Our Opinion: Pittsfield politics must move on from 2019 election

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A Pittsfield political fight that should have died with a 2019 mayoral election remains alive and kicking.

Barry Clairmont, husband of Pittsfield Mayor Linda Tyer, has brought a defamation lawsuit against Melissa Mazzeo, who challenged the mayor for her seat. The contest between Ms. Mazzeo, a former City Council president, and the incumbent Mayor Tyer was a heated showdown not just for the two rivals but for the competing factions of Pittsfield politics.

It was a bitter race, and unfortunately crossing the finish line did nothing to dilute that bitterness. Shortly after her defeat, Ms. Mazzeo publicly insinuated that Mr. Clairmont, a certified public accountant who acted as the Tyer campaign's treasurer, potentially tampered with votes by obtaining "unauthorized direct access to ballots inside City Hall." She reported this allegation to the state Elections Division, which investigated her claims and found them baseless.

Now, Mr. Clairmont is suing Ms. Mazzeo for "significant and substantial damages," claiming that the accusations wounded his professional reputation as an accountant.

If one ever needed an example of just how unproductive factional rivalries in local politics can get, look no further. Both sides have shown they're content with dragging out this fight long past its electoral expiration date.

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Ms. Mazzeo should have heeded voters' voices and accepted the tough loss without undermining the election results with specious allegations of skullduggery.

Mr. Clairmont should have resisted the urge to reheat the conflict via legal retaliation that will probably struggle to prove in court the requisites for defamation, given that his experience as a former city councilor and a member of the mayor's campaign team arguably constitutes that of a public figure. As such, Mr. Clairmont's burden of proof for defamation is high, requiring him to show that Ms. Mazzeo's allegations were not only false but also made with actual malice or with reckless disregard for the truth, and that he suffered a resultant financial loss.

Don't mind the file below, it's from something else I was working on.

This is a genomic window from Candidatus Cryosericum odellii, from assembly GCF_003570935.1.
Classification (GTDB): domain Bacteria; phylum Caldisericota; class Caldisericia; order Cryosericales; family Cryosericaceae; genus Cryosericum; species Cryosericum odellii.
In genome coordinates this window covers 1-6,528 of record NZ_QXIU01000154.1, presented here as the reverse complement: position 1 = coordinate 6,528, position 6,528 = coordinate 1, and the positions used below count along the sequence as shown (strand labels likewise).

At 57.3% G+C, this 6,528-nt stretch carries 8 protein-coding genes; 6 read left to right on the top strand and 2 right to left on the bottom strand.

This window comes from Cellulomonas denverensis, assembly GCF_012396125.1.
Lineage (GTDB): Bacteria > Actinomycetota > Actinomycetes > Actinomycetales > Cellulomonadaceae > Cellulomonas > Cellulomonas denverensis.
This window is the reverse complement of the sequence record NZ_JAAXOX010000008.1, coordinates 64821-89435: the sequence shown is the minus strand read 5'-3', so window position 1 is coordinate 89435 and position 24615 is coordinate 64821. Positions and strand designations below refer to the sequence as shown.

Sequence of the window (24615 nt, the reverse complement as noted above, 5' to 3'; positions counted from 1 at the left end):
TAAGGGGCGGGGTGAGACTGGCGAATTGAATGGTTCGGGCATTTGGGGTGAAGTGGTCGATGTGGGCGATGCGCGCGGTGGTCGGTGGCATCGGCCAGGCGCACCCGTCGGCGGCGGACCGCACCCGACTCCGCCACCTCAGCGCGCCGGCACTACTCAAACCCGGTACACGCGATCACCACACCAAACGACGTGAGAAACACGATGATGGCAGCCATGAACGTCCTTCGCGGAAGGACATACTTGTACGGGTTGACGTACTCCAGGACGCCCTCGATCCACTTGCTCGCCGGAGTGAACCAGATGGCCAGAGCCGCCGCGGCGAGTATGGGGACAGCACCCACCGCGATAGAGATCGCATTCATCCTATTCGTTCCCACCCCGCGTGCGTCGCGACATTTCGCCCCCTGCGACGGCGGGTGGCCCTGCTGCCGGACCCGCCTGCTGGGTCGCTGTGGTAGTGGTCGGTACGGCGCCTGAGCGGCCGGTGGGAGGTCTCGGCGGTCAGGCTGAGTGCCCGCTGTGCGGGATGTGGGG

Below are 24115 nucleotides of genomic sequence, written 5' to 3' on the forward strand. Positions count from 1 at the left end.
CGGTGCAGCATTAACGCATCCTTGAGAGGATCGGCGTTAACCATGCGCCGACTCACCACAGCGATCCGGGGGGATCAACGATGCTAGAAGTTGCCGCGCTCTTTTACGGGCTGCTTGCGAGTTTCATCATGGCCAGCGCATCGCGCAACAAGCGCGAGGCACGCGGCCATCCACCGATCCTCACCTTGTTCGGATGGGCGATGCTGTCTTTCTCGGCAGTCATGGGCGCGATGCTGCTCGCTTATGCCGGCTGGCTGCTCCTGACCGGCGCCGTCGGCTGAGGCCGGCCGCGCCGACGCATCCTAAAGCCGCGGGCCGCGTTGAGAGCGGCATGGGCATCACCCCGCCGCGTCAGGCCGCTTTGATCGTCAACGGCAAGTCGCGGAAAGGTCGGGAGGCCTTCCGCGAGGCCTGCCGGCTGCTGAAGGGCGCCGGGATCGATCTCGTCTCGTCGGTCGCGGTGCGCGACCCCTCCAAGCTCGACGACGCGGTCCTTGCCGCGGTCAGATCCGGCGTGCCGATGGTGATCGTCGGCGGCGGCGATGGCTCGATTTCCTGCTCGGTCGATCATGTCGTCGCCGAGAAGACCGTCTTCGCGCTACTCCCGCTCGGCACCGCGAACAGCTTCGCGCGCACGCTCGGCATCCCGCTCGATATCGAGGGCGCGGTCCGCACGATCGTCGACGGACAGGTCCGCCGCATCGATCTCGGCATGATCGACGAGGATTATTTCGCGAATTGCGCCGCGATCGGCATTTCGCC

All of this jousting just means that a city with challenges to face in the here and now will have its attention diverted to the drama of an election that concluded nearly a year ago. In the aftermath, a sore winner is just as bad as a sore loser. The only thing worse than either is both.

Mr. Clairmont's suit says that he requested an apology from Ms. Mazzeo to clear the air after the state's Elections Division found no evidence of wrongdoing on his part, but she did not respond, which has apparently brought the matter to this juncture. Ms. Mazzeo should indeed apologize for her unwarranted attack on the Tyer campaign and the election's legitimacy. And Mr. Clairmont should drop the frivolous suit against his wife's unsuccessful mayoral rival.

It is past time to move on. It might only take one party to be the adult in the room and defuse the matter instead of escalating it. Hopefully both sides will realize that Pittsfield deserves better than having its political sphere rented out as an arena for these skirmishes.


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